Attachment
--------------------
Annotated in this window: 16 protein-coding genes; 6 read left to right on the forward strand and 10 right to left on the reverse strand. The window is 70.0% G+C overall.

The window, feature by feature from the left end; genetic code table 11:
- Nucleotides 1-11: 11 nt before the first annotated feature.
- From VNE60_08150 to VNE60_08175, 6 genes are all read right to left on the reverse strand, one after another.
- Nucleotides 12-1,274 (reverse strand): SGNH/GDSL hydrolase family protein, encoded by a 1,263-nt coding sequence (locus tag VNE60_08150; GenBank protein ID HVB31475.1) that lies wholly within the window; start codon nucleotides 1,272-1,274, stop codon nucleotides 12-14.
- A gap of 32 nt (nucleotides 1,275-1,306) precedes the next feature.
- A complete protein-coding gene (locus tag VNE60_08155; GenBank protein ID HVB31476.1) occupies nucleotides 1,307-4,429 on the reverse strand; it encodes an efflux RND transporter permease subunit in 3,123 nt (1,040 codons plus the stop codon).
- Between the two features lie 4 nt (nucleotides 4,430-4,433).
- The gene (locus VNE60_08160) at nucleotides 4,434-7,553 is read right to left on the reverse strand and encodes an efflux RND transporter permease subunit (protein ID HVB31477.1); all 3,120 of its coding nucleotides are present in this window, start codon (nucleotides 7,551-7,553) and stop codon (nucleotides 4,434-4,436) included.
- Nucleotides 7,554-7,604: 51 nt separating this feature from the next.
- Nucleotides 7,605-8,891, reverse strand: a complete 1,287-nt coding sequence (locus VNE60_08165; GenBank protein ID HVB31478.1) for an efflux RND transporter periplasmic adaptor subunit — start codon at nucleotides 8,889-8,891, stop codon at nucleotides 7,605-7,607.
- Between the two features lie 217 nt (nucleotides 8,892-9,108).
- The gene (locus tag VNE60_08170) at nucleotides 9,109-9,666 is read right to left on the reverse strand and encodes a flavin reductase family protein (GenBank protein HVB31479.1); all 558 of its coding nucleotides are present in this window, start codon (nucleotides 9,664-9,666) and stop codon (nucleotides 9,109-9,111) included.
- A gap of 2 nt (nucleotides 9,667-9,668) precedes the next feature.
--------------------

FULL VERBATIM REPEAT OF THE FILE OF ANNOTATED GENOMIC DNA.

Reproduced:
Annotated in this window: 16 protein-coding genes; 6 read left to right on the forward strand and 10 right to left on the reverse strand. The window is 70.0% G+C overall.

The window, feature by feature from the left end; genetic code table 11:
- Nucleotides 1-11: 11 nt before the first annotated feature.
- From VNE60_08150 to VNE60_08175, 6 genes are all read right to left on the reverse strand, one after another.
- Nucleotides 12-1,274 (reverse strand): SGNH/GDSL hydrolase family protein, encoded by a 1,263-nt coding sequence (locus tag VNE60_08150; GenBank protein ID HVB31475.1) that lies wholly within the window; start codon nucleotides 1,272-1,274, stop codon nucleotides 12-14.
- A gap of 32 nt (nucleotides 1,275-1,306) precedes the next feature.
- A complete protein-coding gene (locus tag VNE60_08155; GenBank protein ID HVB31476.1) occupies nucleotides 1,307-4,429 on the reverse strand; it encodes an efflux RND transporter permease subunit in 3,123 nt (1,040 codons plus the stop codon).
- Between the two features lie 4 nt (nucleotides 4,430-4,433).
- The gene (locus VNE60_08160) at nucleotides 4,434-7,553 is read right to left on the reverse strand and encodes an efflux RND transporter permease subunit (protein ID HVB31477.1); all 3,120 of its coding nucleotides are present in this window, start codon (nucleotides 7,551-7,553) and stop codon (nucleotides 4,434-4,436) included.
- Nucleotides 7,554-7,604: 51 nt separating this feature from the next.
- Nucleotides 7,605-8,891, reverse strand: a complete 1,287-nt coding sequence (locus VNE60_08165; GenBank protein ID HVB31478.1) for an efflux RND transporter periplasmic adaptor subunit — start codon at nucleotides 8,889-8,891, stop codon at nucleotides 7,605-7,607.
- Between the two features lie 217 nt (nucleotides 8,892-9,108).
- The gene (locus tag VNE60_08170) at nucleotides 9,109-9,666 is read right to left on the reverse strand and encodes a flavin reductase family protein (GenBank protein HVB31479.1); all 558 of its coding nucleotides are present in this window, start codon (nucleotides 9,664-9,666) and stop codon (nucleotides 9,109-9,111) included.
- A gap of 2 nt (nucleotides 9,667-9,668) precedes the next feature.